. Grape-derived polyphenolics prevent Abeta oligomerization and attenuate cognitive deterioration in a mouse model of Alzheimer's disease. J Neurosci. 2008 Jun 18;28(25):6388-92. PubMed.

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  1. This is a very interesting paper that strengthens further the notion that natural grape-derived polyphenols may exert potent anti-amyloidogenic effects in vivo. Moderate consumption of red wine is believed to reduce the incidence of dementia and Alzheimer's disease. However, the mechanism by which this particular intervention affects the neurodegenerative process of AD is not clearly understood.
    In this study, Pasinetti and colleagues provide strong evidence by photo-induced cross-linking of unmodified proteins (PICUP) techniques and anti-oligomer immunoblotting that a particular extract of grape seed-derived polyphenols is a potent inhibitor of Aβ oligomerization in vitro and in vivo in mice. This may represent a safe and very efficient approach to counteract amyloid formation.

  2. This work by Wang and colleagues is very interesting and furthers the notion that polyphenolic compounds may be beneficial against Alzheimer disease. However, as we know, there are often difficulties surrounding these kinds of compounds in the way of bioavailability. Although the authors do address the issue of equivalent doses between mice and humans, it remains to be determined which components of the grape seed extract are responsible for the all around reductions in pathology and subsequently the feasibility of their use based on their pharmacokinetic parameters in humans. Furthermore, it may be beneficial to elucidate the exact therapeutic mechanism involved in the reduction of amyloid burden. The authors suggest that by mobilizing fractions of HMW oligos into monomeric Aβ fractions, grape seed extract may in effect promote clearance, as these monomeric forms preferentially efflux out of the brain. Yet another possibility may be tied to grape seed extract’s ability to reduce LDL, which may consequently free up LRP to mediate Aβ efflux. The authors do not detect an increase in peripheral levels of Aβ, though. Accordingly, another possibility is that grape seed extract promotes intracellular degradation of Aβ similar to that reported of resveratrol by Marambaud et al., 2005. Regardless, this study is a step in the right direction for the development of a nutraceutical that may have therapeutic potential against Alzheimer disease.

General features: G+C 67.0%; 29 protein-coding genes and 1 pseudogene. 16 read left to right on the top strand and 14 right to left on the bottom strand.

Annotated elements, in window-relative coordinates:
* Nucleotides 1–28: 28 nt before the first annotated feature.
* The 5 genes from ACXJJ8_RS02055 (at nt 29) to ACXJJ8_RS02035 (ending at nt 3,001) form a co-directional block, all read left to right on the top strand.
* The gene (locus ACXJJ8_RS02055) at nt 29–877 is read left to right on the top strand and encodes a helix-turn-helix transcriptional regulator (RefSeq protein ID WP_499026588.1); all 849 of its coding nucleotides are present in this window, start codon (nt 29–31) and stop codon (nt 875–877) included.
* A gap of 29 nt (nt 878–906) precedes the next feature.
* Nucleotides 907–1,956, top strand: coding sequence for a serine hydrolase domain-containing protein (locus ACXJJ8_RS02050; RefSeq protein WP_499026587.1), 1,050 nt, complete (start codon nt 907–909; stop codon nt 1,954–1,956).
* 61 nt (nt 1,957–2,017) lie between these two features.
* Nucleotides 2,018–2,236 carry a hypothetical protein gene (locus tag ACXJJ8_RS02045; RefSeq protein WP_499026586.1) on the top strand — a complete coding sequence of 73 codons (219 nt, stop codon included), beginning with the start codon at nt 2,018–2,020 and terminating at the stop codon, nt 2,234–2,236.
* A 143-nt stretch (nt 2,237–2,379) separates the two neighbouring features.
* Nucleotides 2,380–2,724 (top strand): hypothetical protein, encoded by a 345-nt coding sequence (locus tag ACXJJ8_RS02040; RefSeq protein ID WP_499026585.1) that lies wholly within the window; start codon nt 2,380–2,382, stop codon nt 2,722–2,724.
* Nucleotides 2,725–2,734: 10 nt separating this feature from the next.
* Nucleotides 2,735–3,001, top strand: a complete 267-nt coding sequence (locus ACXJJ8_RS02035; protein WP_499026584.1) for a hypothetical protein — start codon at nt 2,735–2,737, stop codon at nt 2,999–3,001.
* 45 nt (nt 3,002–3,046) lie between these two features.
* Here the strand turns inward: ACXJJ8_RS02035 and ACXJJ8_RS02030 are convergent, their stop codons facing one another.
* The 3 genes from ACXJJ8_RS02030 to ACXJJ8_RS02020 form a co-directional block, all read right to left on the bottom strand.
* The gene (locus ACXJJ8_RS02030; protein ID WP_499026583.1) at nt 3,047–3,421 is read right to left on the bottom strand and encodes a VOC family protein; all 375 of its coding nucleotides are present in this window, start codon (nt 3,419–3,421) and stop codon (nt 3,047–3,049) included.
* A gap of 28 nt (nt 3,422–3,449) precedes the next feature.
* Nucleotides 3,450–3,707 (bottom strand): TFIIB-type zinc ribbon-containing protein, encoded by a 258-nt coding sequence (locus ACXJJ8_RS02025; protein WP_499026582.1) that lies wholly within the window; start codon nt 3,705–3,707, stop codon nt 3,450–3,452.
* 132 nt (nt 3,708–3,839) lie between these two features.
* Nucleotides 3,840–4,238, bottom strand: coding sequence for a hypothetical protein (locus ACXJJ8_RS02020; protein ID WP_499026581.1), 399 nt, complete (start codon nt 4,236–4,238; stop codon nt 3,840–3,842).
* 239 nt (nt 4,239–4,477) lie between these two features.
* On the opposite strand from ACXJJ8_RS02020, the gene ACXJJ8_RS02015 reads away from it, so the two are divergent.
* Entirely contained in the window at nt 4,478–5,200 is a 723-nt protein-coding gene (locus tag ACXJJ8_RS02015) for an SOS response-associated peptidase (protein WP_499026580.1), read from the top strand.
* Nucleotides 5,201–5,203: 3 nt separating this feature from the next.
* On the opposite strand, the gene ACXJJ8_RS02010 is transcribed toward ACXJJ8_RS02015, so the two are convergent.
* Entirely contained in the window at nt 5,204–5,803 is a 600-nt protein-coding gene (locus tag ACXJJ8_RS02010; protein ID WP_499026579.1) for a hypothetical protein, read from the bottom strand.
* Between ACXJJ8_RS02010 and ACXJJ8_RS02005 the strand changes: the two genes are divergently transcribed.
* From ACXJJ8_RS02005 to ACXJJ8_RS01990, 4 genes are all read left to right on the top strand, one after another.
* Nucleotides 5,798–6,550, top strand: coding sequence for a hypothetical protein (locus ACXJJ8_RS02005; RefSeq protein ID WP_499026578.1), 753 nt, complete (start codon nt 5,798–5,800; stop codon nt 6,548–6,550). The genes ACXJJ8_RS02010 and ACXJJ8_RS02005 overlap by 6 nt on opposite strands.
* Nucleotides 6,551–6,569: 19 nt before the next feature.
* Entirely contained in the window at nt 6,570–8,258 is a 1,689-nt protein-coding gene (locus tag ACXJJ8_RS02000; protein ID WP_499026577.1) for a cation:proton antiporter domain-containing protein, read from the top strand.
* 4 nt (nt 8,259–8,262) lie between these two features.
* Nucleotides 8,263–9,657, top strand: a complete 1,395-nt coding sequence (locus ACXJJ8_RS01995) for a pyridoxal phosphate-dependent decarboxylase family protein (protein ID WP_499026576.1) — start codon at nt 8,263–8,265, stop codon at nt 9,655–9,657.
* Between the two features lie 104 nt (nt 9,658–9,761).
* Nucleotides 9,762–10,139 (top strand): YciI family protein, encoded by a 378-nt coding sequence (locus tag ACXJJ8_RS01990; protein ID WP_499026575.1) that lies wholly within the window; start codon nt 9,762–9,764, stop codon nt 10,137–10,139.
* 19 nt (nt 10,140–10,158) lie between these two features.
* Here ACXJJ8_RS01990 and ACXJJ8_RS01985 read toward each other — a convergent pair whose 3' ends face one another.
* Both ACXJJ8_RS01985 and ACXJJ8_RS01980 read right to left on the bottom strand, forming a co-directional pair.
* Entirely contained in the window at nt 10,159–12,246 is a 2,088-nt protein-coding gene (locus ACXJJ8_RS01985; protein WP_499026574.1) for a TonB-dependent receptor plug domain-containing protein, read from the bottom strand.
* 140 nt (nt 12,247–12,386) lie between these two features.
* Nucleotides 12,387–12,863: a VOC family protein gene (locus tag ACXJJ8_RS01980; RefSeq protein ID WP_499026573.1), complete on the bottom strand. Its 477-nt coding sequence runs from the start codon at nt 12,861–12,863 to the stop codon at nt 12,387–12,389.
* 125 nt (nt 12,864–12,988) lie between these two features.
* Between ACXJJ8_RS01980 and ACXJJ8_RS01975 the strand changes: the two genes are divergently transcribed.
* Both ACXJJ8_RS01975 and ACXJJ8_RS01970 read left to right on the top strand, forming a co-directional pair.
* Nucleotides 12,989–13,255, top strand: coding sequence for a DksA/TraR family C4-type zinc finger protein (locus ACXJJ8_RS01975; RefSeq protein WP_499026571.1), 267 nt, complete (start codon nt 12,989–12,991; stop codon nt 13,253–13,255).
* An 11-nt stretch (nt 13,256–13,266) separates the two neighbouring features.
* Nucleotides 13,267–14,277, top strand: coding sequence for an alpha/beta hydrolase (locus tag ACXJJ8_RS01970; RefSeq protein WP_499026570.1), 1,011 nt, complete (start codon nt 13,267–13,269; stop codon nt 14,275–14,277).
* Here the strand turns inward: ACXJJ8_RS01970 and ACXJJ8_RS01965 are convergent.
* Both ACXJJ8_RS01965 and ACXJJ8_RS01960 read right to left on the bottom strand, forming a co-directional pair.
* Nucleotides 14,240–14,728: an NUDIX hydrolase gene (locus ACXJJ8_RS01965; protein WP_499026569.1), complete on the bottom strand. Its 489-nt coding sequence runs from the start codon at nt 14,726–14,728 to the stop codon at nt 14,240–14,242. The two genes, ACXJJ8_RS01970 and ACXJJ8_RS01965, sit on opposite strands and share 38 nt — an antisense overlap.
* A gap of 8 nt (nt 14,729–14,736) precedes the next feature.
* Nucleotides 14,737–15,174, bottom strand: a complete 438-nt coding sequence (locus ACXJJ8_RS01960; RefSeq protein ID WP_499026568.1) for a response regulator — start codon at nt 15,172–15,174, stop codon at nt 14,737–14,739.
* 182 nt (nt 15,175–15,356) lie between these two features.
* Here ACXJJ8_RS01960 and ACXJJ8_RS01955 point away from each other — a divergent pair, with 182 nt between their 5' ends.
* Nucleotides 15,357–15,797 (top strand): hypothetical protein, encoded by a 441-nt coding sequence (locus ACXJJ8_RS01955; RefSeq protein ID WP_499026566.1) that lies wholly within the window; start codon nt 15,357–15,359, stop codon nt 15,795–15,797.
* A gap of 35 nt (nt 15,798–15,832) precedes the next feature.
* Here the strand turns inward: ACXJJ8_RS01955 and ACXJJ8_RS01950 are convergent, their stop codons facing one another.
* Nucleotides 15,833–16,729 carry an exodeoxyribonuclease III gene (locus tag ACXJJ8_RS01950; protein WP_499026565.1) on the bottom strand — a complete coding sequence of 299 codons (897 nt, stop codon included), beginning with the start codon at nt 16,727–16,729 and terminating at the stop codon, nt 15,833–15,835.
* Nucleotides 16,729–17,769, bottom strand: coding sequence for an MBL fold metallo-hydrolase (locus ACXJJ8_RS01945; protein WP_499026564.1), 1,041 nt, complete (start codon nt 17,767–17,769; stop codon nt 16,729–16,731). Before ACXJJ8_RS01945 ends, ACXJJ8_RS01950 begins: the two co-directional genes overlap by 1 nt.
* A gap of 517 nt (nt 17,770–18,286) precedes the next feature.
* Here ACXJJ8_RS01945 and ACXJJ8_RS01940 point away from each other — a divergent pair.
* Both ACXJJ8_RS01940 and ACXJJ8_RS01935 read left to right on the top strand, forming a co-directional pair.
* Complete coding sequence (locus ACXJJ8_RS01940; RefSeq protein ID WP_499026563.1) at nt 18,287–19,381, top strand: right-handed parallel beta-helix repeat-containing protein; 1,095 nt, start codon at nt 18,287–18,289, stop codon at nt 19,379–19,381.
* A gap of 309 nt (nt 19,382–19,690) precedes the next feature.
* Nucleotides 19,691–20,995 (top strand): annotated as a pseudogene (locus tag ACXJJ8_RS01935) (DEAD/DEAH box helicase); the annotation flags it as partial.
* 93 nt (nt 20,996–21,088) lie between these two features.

3. These observations are in line with the current view that polyphenolic dietary supplementation may have an impact on the cognitive function of older individuals affected by cognitive impairments. As a consequence, polyphenol compounds aimed at altering the brain aging processes and serving as possible neuroprotective agents in progressive neurodegenerative disorders should be further investigated in well-controlled randomized studies.

  4. I think this paper by Wang et al. is very interesting. It supports the hypothesis that polyphenolic compounds modulate amyloidogenesis and have beneficial effects in AD models. The authors state that their compound extract can significantly inhibit amyloid-β protein aggregation into high-molecular-weight oligomers in vitro (see abstract). It seems to me that the compound extract indeed prevents the formation of large amyloid fibrils; however, its effect on oligomerization is unclear and needs to be worked out much more clearly. More studies with electron microscopy and conformation-specific antibodies and other methods need to be performed to determine the mechanism of action of the compounds. It would be also very useful to know what structure is responsible for the effects in vitro and in vivo. Nevertheless, I think polyphenols could be very useful for therapy development. However, we need to learn much more about their mode of action in the brain of transgenic animals and AD patients.